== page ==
[img_assist|nid=7102|title=Kerri Schuster|desc=|link=node|align=left|width=249|height=113]This profile space is normally reserved for local authors with new books hot off the presses. But this issue, we decided to recognize someone of priceless value to the magazine: a Philadelphia Stories member. The member we chose is someone who has supported the magazine not just financially, but has given countless hours of her time volunteering for Philadelphia Stories: Kerri Schuster.
I first met Kerri Schuster after we published her husband’s story, My Life as an Abomination, in Fall 2005. Kerri attended her husband Marc’s readings for Philadelphia Stories, and then began volunteering for our events, helping us stuff envelopes, being a regular supportive audience member for readings by other Philadelphia Stories authors – as well becoming a regular financial contributor to the magazine. As I got to know Kerri, I was very impressed: she is smart, creative, talented, funny, and passionate. So, when we decided to take the plunge and form an executive board Philadelphia Stories, a decision we feel is crucial for the survival of the Philadelphia Stories mission, the first name on our invitation list was Kerri. We knew that she would bring her passion and commitment to the board, and she now serves as Board Secretary. I asked Kerri to share her story.
What do you do for a living, and for your creative work?
I am the Head of the English Department at the Country Day School of the Sacred Heart in Bryn Mawr. I have been there for eleven years and teach eleventh grade American literature and twelfth grade creative writing. I love being around my students because they energize me and challenge me to be a better teacher.
In addition, I have been a participant in Alison Hicks’ Greater Philadelphia Wordshop Studio for about a year. Joining in that community of writers has helped me develop my writing and produce new work. In February, I took part in a teacher-writer retreat called “A Room of Her Own Making,” sponsored by the A Room of Her Own Foundation. The three-day retreat at Pendle Hill allowed women teachers who write to come together and find time to create and communicate in a relaxed and very encouraging atmosphere. I was able to work on my poetry and meet with experienced writers such as Mary Johnson and Meredith Hall.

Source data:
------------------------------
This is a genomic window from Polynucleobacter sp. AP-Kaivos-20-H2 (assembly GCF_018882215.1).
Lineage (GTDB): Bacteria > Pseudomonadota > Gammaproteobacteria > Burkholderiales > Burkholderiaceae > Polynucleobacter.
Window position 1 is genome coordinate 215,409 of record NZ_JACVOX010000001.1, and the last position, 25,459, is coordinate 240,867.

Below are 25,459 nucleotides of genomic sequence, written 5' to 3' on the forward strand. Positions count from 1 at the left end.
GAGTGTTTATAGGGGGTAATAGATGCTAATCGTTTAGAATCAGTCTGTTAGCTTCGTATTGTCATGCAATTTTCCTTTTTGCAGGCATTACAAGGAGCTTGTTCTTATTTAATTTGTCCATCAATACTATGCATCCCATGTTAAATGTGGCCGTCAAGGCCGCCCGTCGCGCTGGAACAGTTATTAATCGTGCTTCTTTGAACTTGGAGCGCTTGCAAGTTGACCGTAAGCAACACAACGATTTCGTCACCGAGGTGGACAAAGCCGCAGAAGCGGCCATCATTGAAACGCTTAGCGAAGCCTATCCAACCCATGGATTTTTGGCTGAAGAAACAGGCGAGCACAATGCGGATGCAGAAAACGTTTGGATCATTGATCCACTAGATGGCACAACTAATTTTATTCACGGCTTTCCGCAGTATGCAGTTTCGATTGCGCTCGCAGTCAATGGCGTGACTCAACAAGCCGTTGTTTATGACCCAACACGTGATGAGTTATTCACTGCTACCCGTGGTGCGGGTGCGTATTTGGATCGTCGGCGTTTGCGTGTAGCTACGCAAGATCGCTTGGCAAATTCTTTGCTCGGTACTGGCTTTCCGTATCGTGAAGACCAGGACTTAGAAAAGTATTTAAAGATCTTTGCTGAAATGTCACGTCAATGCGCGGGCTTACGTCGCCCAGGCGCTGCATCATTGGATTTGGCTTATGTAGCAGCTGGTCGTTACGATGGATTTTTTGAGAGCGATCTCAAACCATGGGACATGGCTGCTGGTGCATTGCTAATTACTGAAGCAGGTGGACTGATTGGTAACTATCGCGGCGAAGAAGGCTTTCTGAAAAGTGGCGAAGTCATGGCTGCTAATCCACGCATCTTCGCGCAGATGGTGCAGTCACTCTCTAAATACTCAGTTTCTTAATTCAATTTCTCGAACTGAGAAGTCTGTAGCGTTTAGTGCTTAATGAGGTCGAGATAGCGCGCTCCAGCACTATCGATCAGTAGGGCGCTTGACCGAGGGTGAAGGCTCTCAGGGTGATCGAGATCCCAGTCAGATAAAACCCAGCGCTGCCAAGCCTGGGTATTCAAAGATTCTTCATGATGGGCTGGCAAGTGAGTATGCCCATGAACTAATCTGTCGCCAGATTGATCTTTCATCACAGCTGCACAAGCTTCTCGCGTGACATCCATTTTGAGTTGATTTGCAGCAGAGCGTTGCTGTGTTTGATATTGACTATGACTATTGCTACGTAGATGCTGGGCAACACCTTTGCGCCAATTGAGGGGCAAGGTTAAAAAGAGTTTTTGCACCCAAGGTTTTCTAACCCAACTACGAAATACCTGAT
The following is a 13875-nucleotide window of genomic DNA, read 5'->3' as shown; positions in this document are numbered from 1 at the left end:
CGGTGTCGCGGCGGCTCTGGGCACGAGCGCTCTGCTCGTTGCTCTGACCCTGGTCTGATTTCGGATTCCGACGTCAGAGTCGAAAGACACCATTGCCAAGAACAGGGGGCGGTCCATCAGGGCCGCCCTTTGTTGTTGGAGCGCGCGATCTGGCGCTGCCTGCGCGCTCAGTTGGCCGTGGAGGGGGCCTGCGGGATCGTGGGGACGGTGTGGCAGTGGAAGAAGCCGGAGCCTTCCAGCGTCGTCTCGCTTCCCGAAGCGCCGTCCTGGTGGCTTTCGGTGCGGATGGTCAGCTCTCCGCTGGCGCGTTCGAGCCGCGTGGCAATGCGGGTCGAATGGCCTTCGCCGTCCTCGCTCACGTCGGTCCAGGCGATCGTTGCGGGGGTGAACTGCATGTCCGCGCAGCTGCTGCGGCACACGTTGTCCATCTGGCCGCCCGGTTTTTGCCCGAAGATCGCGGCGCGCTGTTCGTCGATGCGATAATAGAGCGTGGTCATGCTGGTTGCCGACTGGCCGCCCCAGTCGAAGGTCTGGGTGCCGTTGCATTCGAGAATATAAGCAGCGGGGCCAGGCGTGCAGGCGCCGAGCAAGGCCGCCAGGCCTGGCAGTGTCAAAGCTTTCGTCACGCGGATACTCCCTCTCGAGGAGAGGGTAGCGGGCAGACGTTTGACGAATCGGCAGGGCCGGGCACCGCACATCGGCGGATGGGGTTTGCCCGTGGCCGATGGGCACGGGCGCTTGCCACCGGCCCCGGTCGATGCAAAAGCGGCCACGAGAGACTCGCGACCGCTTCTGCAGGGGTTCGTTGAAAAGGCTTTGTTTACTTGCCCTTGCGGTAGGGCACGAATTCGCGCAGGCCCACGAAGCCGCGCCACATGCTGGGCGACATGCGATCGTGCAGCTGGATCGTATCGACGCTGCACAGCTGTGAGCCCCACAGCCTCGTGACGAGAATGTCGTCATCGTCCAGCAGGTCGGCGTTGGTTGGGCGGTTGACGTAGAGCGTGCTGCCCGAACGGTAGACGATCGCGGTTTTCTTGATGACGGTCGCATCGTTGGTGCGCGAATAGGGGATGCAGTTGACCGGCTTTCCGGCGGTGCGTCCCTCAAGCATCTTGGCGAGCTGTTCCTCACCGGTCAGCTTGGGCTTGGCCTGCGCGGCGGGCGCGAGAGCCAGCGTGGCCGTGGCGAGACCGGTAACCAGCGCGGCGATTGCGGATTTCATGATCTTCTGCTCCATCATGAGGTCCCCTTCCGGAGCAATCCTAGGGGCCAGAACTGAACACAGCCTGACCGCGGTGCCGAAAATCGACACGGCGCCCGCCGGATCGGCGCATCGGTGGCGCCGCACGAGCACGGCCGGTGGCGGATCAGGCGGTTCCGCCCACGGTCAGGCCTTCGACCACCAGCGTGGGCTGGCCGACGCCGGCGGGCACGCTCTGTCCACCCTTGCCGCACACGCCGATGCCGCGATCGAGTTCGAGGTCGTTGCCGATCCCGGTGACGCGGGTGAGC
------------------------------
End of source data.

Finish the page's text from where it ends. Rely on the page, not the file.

When did you learn about Philadelphia Stories, and what made you decide to become a member and volunteer?
I first learned about Philadelphia Stories when my husband, Marc Schuster, became involved in the magazine. I loved attending events and found myself meeting great writers from all over the Philadelphia area. Eventually, I was helping out at events and supporting PS in other various ways, including by becoming a member. I was honored when asked to join the board as the secretary and hoped to be able to ensure the longevity of the magazine and all its worthy endeavors. I am also on the committee for a new program, PS Junior, launching next Fall. This seemed a natural extension of my work as a high school teacher, and I was excited to be able to give young people a chance to see their own work published.
How do you think Philadelphia Stories helps the local writing community, as well as your own work?
Until I started working with Philadelphia Stories, I had no idea the Delaware Valley had such a vibrant and vast writing community. Through the magazine, I have been able to learn about local literary events, meet local writers and become a part of a world that just a few years ago I didn’t even know existed. Writing can be a lonely process, but being able to connect with other writers and attend local workshops, especially those sponsored by PS, can remind you that you don’t have to always work alone.
I have found the local literary community to be incredibly encouraging and welcoming. Philadelphia Stories has been instrumental in providing a place for writers to come together, and I have witnessed wonderful examples of camaraderie and support at both Push to Publish and the Rosemont Writers’ Retreat.
Where do you hope to see Philadelphia Stories in the future?
The future of Philadelphia Stories has never looked better. With the introduction of PS Junior, we will be able to bring the experience to a whole new group of writers. There aren’t many venues for young people to share their work, and I believe our latest endeavor will give students a much-needed opportunity to see their work in print. I also see PS Books continuing to publish excellent local authors and poets, and I see Philadelphia Stories continuing to offer superb workshops and retreats by prominent local writers. Of course, none of this would be possible without the help of our readers. That’s why it’s so important that you support the magazine and become a member!
How does your with Philadelphia Stories fit into your personal creative and professional goals?
My personal, creative, and professional goals flow naturally together. That’s why my work with the magazine has come so easily to me. Every day I teach the next generation of young writers, but I also want to set an example for them by working with a local organization that shares my goals and seeks to support the arts in Philadelphia.
For information about how you can become a member, go to www.philadelphiastories.org